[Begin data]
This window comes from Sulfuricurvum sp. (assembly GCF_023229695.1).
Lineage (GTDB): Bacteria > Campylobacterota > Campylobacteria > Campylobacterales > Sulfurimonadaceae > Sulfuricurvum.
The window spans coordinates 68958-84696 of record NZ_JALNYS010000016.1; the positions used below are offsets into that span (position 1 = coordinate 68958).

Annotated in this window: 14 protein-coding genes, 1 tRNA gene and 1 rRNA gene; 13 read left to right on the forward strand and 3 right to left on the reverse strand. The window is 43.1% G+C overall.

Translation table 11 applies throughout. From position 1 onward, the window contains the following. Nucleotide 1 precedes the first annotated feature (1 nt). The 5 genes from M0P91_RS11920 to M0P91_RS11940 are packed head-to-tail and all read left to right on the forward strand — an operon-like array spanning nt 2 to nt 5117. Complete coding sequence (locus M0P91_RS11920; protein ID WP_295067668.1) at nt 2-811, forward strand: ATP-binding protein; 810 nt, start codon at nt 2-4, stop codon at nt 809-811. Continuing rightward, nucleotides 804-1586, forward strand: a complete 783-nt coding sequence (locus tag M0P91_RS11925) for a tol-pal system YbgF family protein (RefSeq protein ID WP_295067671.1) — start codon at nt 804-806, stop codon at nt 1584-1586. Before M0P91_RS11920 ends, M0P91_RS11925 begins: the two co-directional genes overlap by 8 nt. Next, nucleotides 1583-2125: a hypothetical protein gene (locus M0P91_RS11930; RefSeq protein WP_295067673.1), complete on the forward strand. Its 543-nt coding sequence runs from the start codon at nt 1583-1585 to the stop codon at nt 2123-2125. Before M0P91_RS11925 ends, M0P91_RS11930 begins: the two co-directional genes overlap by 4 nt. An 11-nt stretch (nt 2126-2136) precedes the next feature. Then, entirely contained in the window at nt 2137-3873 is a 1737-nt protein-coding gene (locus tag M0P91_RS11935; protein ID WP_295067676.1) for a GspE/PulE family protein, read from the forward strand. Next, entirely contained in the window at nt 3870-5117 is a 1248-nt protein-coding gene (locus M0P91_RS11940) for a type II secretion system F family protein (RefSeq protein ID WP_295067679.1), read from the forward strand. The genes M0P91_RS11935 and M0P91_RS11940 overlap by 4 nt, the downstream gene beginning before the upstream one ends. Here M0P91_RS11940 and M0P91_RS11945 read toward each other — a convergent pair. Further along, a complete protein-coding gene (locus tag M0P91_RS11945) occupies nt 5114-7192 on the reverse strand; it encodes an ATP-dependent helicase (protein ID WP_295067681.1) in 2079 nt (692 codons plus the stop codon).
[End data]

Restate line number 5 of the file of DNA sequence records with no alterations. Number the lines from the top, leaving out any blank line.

Translation table 11 applies throughout. From position 1 onward, the window contains the following. Nucleotide 1 precedes the first annotated feature (1 nt). The 5 genes from M0P91_RS11920 to M0P91_RS11940 are packed head-to-tail and all read left to right on the forward strand — an operon-like array spanning nt 2 to nt 5117. Complete coding sequence (locus M0P91_RS11920; protein ID WP_295067668.1) at nt 2-811, forward strand: ATP-binding protein; 810 nt, start codon at nt 2-4, stop codon at nt 809-811. Continuing rightward, nucleotides 804-1586, forward strand: a complete 783-nt coding sequence (locus tag M0P91_RS11925) for a tol-pal system YbgF family protein (RefSeq protein ID WP_295067671.1) — start codon at nt 804-806, stop codon at nt 1584-1586. Before M0P91_RS11920 ends, M0P91_RS11925 begins: the two co-directional genes overlap by 8 nt. Next, nucleotides 1583-2125: a hypothetical protein gene (locus M0P91_RS11930; RefSeq protein WP_295067673.1), complete on the forward strand. Its 543-nt coding sequence runs from the start codon at nt 1583-1585 to the stop codon at nt 2123-2125. Before M0P91_RS11925 ends, M0P91_RS11930 begins: the two co-directional genes overlap by 4 nt. An 11-nt stretch (nt 2126-2136) precedes the next feature. Then, entirely contained in the window at nt 2137-3873 is a 1737-nt protein-coding gene (locus tag M0P91_RS11935; protein ID WP_295067676.1) for a GspE/PulE family protein, read from the forward strand. Next, entirely contained in the window at nt 3870-5117 is a 1248-nt protein-coding gene (locus M0P91_RS11940) for a type II secretion system F family protein (RefSeq protein ID WP_295067679.1), read from the forward strand. The genes M0P91_RS11935 and M0P91_RS11940 overlap by 4 nt, the downstream gene beginning before the upstream one ends. Here M0P91_RS11940 and M0P91_RS11945 read toward each other — a convergent pair. Further along, a complete protein-coding gene (locus tag M0P91_RS11945) occupies nt 5114-7192 on the reverse strand; it encodes an ATP-dependent helicase (protein ID WP_295067681.1) in 2079 nt (692 codons plus the stop codon).